With England having to maintain separate Test and white-ball squads this summer, there were chances for a number of fringe players to win selection to face Ireland later this week. Here we size up the players who caught the selectors' attention and those still outside looking in.
While it's no surprise Denly has been picked, given he was sent to the ODI bubble last week, his continued selection across formats remains slightly baffling. He is, no doubt, a perfectly useful one-day batsman, as he showed with two fifties in the South Africa series at the start of the year. But at 34, it seems as though he has little chance of making the cut for the 2023 World Cup, and his inclusion blocks opportunities for several talented young batsmen (see below). His white-ball central contract may be a factor, but his legspin can hardly be relevant given there are three frontline spin-bowling options in this squad.
Billings fluffed his lines when he was handed the vice-captaincy in the T20I series in New Zealand, managing 34 runs in five innings, but taking the rest of the winter off seems to have helped him recover from a "tough year". He is a talented player no doubt, but an average of 22.58 after 12 ODI innings shows he is yet to prove himself at international level. Bairstow seems the more likely option to take the gloves, and at 29, Billings could do with delivering on his promise sooner rather than later.
It can feel like Dawson has been in just about every England white-ball squad over the last five years, but he has somehow only played nine limited-overs internationals to date. He could prove a cunning inclusion on his home ground, with its big square boundaries, and has the chance to prove that at 30 he is an intelligent bowler who can offer the control that younger rivals to the back-up spin role - like Mason Crane and Matt Parkinson - cannot. His 4 for 21 in Friday's warm-up game sealed his spot in this squad.
Topley was on the verge of an England recall in 2018 when he felt a problem in his back following a Lions game, which turned out to be yet another stress fracture - his fifth in the space of four years. But 11 Blast games and two Championship matches later, he is back in the fold and in line to play his first international game since 2016. There is plenty to like about him as a bowler, not least his ability to generate good pace from his 6ft 7in frame, and he provides an option both in the Powerplay and at the death.
Willey had accepted that his international career was probably over last winter after he was left out of the white-ball tours following the agony of his last-minute World Cup omission. He thinks he is back towards his best after watching old footage to tweak his release point, and says that he has his enjoyment back after taking a break from the game. While the 2023 World Cup in India may not be the ideal set of conditions for his new-ball bowling, his inclusion proves he is still in the frame ahead of back-to-back T20 World Cups.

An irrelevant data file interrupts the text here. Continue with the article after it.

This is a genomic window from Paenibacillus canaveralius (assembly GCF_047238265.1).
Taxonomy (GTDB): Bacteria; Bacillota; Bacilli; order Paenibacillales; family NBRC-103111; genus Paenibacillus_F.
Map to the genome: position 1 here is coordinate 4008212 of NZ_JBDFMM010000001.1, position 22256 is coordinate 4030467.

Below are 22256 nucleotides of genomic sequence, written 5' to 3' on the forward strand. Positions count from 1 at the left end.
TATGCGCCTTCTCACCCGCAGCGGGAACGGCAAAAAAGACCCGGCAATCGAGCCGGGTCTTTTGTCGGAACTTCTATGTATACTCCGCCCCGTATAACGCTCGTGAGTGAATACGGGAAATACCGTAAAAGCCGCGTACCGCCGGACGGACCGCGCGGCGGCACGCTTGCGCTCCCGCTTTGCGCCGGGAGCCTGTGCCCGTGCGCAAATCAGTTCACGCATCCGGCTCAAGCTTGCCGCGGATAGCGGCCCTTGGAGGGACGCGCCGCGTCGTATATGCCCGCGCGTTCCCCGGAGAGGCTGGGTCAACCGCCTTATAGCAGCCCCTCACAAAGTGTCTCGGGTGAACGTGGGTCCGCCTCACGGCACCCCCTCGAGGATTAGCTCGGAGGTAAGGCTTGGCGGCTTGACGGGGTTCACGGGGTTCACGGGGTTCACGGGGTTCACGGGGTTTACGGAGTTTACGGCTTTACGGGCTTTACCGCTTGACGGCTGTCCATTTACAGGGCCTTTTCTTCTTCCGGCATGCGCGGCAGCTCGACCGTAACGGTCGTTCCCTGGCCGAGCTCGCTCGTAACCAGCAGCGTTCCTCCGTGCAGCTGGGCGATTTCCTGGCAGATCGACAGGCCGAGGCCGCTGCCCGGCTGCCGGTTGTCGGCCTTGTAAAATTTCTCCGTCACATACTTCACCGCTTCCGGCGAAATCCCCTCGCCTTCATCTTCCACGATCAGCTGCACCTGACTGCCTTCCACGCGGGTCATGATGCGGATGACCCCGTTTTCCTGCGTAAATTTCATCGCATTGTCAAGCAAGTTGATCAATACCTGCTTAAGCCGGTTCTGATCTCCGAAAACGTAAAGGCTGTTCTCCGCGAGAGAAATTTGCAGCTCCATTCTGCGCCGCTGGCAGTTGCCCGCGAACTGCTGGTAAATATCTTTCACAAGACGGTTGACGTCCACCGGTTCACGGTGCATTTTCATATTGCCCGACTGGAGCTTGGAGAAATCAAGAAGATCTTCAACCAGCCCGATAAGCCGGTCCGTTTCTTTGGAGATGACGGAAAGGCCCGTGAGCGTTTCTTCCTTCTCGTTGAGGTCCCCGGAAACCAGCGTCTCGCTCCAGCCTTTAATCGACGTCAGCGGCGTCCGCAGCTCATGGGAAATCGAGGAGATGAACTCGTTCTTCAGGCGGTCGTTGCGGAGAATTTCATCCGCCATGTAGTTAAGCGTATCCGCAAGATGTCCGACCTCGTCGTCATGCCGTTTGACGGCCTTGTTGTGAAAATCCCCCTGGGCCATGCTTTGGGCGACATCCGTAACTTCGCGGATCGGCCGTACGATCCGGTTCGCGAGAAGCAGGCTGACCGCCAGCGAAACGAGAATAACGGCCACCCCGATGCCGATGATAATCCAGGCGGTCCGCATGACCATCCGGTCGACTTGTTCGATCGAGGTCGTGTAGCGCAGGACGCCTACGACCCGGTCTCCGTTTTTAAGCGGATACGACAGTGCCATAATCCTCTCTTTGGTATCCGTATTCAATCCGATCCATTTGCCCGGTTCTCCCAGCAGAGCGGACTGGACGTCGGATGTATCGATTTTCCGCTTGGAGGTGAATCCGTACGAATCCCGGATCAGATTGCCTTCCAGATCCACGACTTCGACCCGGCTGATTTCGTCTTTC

Duckett fell off the radar somewhat after he was sent home from a Lions tour in 2017-18 for pouring a drink over James Anderson, but was handed a chance to impress despite a mixed 2019 season with Notts. He hit 68 in England's first intra-squad warm-up, and had spoken about his significant weight loss during lockdown as proof of his new-found professionalism, but has missed out on the final cut with other middle-order options preferred.
Hain has the highest List A average ever, his 59.78 putting him clear of Michael Bevan and Virat Kohli, and he thought he was close to an international call-up after being taken to Mumbai on a spin camp and then on the Lions tour to Australia this winter. But he still finds himself unable to get a game, with James Vince ahead of him in the pecking order for No. 3 options. It may well be that his strike rate (86.46 in his career) counts against him, with England preferring firepower all the way through their batting order.
Evans earned a spot in the training squad on the back of his strong run on the T20 franchise circuit, which was kickstarted by a prolific second season at Sussex in 2018. He went on the Lions tour this winter, hitting 94 in a one-day game, but failed to press on after making a start in all three warm-up games last week. It may well be that aged 32, his best chance has now passed.
An ultra-attacking opening batsman, Salt whacked a 58-ball hundred in the Lions' game against Ireland on Sunday as they chased down 297 with 15.2 overs to spare. But England had seemingly already made up their mind that he wasn't part of their plans for the series. He was unfortunate (and mildly irritated) to miss out on their winter T20I tour after being an unused squad member against Pakistan at the start of last summer, and despite a prolific Big Bash season he finds himself some way back in England's long queue of top-order options.
While an inexperienced white-ball bowler - he has only played seven List A games in his career - Carse has impressed England's management with his physique and pace over the past 12 months, and looked like a potential option to replace Liam Plunkett as a back-of-a-length, middle-overs specialist following a decent Lions tour. But Tom Curran and Saqib Mahmood have been picked as the right-arm seam options, with Richard Gleeson preferred as a reserve.